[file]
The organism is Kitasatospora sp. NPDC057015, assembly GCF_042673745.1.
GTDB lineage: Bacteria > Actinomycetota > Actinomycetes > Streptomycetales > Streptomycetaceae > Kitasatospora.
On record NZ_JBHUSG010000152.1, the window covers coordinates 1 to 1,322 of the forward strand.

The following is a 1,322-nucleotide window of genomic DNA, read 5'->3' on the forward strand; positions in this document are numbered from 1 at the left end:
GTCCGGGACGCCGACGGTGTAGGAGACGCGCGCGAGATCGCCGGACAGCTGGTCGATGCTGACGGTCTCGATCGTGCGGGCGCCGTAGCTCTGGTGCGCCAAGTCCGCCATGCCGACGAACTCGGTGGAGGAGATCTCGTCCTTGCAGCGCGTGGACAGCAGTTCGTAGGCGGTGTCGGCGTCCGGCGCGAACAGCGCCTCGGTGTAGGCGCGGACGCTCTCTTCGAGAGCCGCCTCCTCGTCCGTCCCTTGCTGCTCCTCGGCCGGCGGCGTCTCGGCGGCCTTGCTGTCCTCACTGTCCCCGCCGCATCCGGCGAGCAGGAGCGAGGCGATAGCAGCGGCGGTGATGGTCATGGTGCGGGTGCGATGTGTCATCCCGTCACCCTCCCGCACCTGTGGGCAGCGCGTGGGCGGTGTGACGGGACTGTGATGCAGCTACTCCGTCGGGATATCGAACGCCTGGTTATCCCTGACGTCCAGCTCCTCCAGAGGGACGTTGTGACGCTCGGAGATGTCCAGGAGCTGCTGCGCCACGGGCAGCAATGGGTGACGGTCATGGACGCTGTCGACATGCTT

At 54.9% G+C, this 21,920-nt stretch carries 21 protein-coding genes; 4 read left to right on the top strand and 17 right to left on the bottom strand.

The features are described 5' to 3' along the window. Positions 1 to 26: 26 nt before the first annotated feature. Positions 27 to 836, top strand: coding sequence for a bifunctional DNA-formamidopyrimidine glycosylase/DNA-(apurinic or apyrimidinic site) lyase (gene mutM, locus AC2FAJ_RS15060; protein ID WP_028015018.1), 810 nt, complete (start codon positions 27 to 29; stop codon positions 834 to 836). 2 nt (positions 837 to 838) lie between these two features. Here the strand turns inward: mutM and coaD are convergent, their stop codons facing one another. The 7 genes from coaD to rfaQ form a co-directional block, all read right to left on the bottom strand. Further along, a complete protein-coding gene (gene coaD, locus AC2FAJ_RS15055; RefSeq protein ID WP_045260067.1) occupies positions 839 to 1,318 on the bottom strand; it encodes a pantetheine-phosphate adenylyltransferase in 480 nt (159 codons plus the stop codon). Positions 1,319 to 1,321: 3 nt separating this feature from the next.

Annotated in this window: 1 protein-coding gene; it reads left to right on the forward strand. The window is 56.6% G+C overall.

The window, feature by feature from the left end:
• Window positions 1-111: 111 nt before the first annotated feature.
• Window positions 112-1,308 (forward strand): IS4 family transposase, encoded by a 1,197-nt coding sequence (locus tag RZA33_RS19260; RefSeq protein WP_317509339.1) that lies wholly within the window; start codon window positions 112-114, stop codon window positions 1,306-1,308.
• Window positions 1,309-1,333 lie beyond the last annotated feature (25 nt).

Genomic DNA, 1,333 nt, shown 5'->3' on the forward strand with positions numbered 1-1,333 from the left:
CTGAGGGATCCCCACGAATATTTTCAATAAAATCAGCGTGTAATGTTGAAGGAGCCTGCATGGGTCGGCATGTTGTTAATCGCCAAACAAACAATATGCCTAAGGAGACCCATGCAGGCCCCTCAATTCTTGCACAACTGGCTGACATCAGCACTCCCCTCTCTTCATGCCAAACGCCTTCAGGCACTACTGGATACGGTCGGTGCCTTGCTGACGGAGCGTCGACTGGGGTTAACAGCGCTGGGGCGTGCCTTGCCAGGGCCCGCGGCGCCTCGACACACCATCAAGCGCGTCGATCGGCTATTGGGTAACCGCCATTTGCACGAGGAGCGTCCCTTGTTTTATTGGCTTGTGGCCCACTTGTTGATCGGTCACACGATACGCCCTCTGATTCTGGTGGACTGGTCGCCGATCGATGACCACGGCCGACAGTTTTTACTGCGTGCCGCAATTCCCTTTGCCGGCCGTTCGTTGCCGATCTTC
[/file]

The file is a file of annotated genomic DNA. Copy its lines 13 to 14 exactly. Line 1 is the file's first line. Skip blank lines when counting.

Genomic DNA, 1,333 nt, shown 5'->3' on the forward strand with positions numbered 1-1,333 from the left:
CTGAGGGATCCCCACGAATATTTTCAATAAAATCAGCGTGTAATGTTGAAGGAGCCTGCATGGGTCGGCATGTTGTTAATCGCCAAACAAACAATATGCCTAAGGAGACCCATGCAGGCCCCTCAATTCTTGCACAACTGGCTGACATCAGCACTCCCCTCTCTTCATGCCAAACGCCTTCAGGCACTACTGGATACGGTCGGTGCCTTGCTGACGGAGCGTCGACTGGGGTTAACAGCGCTGGGGCGTGCCTTGCCAGGGCCCGCGGCGCCTCGACACACCATCAAGCGCGTCGATCGGCTATTGGGTAACCGCCATTTGCACGAGGAGCGTCCCTTGTTTTATTGGCTTGTGGCCCACTTGTTGATCGGTCACACGATACGCCCTCTGATTCTGGTGGACTGGTCGCCGATCGATGACCACGGCCGACAGTTTTTACTGCGTGCCGCAATTCCCTTTGCCGGCCGTTCGTTGCCGATCTTC